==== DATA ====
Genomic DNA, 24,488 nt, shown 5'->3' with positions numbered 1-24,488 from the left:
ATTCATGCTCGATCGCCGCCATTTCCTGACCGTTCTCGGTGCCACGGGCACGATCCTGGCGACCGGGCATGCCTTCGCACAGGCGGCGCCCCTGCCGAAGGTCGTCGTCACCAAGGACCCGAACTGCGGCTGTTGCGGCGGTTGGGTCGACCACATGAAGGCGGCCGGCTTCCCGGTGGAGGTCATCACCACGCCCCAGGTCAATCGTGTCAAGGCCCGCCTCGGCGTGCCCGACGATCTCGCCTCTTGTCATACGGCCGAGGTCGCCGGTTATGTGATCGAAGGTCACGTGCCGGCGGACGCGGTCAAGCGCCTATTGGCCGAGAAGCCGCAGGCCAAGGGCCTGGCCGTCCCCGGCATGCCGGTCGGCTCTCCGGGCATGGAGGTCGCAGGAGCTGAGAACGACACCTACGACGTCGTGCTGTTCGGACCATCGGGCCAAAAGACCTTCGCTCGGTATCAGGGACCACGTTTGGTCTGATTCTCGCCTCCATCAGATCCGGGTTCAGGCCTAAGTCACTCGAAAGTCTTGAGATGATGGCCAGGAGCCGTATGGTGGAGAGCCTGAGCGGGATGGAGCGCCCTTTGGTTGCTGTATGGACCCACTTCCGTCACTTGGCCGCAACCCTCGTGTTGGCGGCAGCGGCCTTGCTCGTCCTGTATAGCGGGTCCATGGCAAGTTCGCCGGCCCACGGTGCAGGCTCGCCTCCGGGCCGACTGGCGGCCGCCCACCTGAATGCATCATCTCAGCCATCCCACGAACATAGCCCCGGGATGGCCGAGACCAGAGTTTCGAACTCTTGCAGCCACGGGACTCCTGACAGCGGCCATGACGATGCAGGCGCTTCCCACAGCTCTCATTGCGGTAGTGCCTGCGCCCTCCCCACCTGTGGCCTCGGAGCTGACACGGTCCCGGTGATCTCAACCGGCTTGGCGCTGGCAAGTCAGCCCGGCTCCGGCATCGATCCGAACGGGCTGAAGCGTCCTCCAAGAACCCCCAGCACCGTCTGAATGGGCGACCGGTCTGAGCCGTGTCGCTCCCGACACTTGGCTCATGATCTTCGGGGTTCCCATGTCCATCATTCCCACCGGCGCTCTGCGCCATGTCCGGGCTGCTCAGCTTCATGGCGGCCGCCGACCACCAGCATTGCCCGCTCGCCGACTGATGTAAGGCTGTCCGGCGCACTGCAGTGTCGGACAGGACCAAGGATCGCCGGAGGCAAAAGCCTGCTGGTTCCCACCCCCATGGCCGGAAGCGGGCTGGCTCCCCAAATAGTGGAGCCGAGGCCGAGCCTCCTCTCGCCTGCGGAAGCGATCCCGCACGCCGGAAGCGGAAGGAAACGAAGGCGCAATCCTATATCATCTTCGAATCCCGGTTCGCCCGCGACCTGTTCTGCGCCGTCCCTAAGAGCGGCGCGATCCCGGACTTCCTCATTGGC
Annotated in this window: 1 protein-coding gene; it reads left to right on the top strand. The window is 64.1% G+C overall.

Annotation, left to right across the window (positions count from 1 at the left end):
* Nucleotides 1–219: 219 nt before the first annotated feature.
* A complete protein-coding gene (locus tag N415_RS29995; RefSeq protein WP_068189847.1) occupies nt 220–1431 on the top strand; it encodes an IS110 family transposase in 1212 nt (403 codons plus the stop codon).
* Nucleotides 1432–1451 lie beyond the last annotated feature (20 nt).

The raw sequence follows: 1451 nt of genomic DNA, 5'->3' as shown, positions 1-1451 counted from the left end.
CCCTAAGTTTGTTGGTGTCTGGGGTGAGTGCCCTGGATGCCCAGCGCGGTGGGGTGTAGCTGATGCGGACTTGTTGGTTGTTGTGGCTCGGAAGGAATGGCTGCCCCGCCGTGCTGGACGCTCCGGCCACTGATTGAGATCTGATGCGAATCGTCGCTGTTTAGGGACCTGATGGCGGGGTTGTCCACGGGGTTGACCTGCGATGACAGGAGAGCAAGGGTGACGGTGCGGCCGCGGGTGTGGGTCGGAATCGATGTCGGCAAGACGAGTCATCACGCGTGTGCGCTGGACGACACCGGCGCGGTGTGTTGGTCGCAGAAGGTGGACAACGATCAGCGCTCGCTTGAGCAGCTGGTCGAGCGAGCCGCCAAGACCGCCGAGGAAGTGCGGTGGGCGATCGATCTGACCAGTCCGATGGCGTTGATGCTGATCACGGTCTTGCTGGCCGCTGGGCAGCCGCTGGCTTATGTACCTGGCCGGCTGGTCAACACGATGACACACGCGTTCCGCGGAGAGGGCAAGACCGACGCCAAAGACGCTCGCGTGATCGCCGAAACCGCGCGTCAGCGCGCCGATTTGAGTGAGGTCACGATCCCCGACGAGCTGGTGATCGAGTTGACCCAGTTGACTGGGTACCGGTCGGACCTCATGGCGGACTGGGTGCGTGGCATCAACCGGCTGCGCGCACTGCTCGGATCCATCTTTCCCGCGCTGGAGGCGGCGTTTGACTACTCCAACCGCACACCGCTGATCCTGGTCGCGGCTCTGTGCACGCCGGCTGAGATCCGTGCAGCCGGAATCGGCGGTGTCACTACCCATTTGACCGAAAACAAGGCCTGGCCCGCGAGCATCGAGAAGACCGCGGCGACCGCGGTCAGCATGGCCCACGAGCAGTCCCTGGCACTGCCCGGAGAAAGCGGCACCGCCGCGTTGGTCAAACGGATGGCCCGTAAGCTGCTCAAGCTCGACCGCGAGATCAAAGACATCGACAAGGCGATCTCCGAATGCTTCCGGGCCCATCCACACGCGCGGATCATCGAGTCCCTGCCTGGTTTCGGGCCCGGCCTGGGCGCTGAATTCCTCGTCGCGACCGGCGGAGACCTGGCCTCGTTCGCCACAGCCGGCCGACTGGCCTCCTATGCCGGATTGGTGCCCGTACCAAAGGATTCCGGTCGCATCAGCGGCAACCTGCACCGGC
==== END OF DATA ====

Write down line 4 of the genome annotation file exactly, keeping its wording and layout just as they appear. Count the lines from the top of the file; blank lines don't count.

Annotation, left to right across the window (positions count from 1 at the left end):